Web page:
Now, I have never claimed to be much of a parent. My lovely wife — “She who must be obeyed” — is far better at child rearing than am I. She has well-defined expectations and holds the children to them. I, on the other hand, respond to matters of propriety and conduct with questions like “will the scar show?” or “how much will it cost?” As long as there is no permanent damage and no laws broken, I am pretty much good to go.
My helpmate, however, is much more careful in what she allows and forbids, and because forbidding is more often than not her response to their plans, she is known around our house as the “fun-sucker.” (The fact that her offspring’s plans are usually, how can I put this kindly, stupid, is never a factor in their reaction to her decision.)
One of the things we agreed on, parent-wise, concerns summer employment. Although both of us worked during our high school summers, we decided that going to school and making good grades was job enough, and that summer should be set aside for recreation. (Of course, the fact that a summer job might interfere with our summer plans had nothing to do with this decision.)
So it followed that except for a few odd chores, which he carried out inefficiently and unenthusiastically, my son, the scion of the family, our only hope that the Jackson name might pass on to future generations, had his summers more-or-less free.
Until this year.
This year he was told that it was time for him to enter the world of real work and get a summer job.
His reaction was not unexpected, and he quickly adopted a strategy of passive resistance — the old “if I ignore it, maybe it will go away” approach that had served him well in the past. That plan had a lot going for it. With the economy as it is, jobs are hard to come by. And there was the matter of location. We would be down on the Gulf Coast, so his summer job had to be there. This meant he had to apply and get hired without actually being able to appear in person and plead his case.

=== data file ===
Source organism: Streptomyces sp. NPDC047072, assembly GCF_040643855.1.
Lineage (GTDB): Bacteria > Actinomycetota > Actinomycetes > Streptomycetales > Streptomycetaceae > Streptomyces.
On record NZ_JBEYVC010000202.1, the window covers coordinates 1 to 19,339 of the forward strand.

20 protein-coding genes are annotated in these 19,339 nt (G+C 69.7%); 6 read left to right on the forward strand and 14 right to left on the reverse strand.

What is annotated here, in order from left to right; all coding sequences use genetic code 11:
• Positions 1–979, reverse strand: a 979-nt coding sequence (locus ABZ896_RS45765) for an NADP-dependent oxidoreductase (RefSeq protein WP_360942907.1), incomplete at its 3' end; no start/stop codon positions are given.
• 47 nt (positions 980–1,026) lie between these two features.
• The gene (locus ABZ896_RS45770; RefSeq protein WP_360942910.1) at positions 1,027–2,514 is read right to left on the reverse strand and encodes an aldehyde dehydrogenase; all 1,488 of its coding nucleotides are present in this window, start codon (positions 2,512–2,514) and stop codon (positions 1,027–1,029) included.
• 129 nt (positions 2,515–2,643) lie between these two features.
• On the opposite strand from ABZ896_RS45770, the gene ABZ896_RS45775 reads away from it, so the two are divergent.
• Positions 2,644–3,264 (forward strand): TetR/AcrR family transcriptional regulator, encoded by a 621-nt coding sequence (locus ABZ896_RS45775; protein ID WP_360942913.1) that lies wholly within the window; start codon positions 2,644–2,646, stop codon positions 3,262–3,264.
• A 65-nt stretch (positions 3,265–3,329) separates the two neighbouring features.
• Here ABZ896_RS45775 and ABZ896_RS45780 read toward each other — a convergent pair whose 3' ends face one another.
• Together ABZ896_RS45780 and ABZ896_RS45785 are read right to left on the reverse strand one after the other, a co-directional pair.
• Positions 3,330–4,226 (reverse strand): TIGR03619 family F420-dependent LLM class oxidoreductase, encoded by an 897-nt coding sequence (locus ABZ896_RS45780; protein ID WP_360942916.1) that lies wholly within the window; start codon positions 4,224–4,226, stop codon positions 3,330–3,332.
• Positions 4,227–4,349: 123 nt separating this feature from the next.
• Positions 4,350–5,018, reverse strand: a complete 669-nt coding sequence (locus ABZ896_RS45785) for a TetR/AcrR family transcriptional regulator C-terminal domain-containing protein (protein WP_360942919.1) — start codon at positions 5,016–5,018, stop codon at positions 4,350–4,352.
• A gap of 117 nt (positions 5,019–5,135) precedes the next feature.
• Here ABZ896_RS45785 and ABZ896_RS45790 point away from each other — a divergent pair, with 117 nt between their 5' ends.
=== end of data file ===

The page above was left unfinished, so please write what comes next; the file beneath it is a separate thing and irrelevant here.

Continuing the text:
Obviously, with minimal effort, he could remain in the ranks of the unemployed.
However, working against him was the fact that his girlfriend had landed a summer job down there and was determined that he should do the same or suffer the embarrassment of failure — which she would rub in as only a woman can.
At this point, the boy was blessed with what his father has been blessed with — dumb luck. At the suggestion of a friend, he applied at Big Daddy’s Bike Shop at Blue Mountain Beach, a few miles down the road. And what do you know? He got a job.
With it, he is getting lessons on the importance of being there on time, of following directions, of meeting and greeting the public, of smiling and being nice, and of paying attention to the details of running a small business. He is also getting a taste of an appreciation for the grease-under-the-fingernails work that is the real world for so many folks.
He also got a neat T-shirt.
His coworkers are a marvelous mix of coastal citizens who have found a way to combine labor and leisure into an occupation that people who spend their days in front of a computer (like this one) can only envy and admire.
His day is spent delivering rental bikes, picking up rental bikes, cleaning rental bikes, learning to repair rental bikes and helping around the store when customers come in to pick out and purchase.
And you never know who might show up.
Like the other day when a man came in the store. The first thing my boy noticed was how big he was — not big as in fat, but big as in fit. Broad shoulders, muscular arms, legs like tree trunks and movements that were more graceful, smooth and fluid than you would expect in a man of his size.
He looked familiar.
He never spoke. The lady with him, an attractive brunette, asked questions while he just wandered about.
Meanwhile, whispers went around among the staff — “who is he?” “Where have I seen him before?”
Then one of them made the connection — Brett Favre.
Shopping done, the customer in question headed for the door. Once there, he paused beside what my son described as the most “girly bike” in the shop — all sunshine colors and sugary sweetness — smiled and asked, jokingly, “how much for this?”
That was it. Then he and his lovely companion went out and, according to my boy, “got into a white, chromed-up Cadillac Escalade.” As they drove away, the Mississippi license plate was plainly visible.
Yep, Brett Favre.
Not your normal day at the office.
Harvey H. (“Hardy”) Jackson is Eminent Scholar in History at Jacksonville State University and a columnist and editorial writer for The Star. E-mail: email@example.com.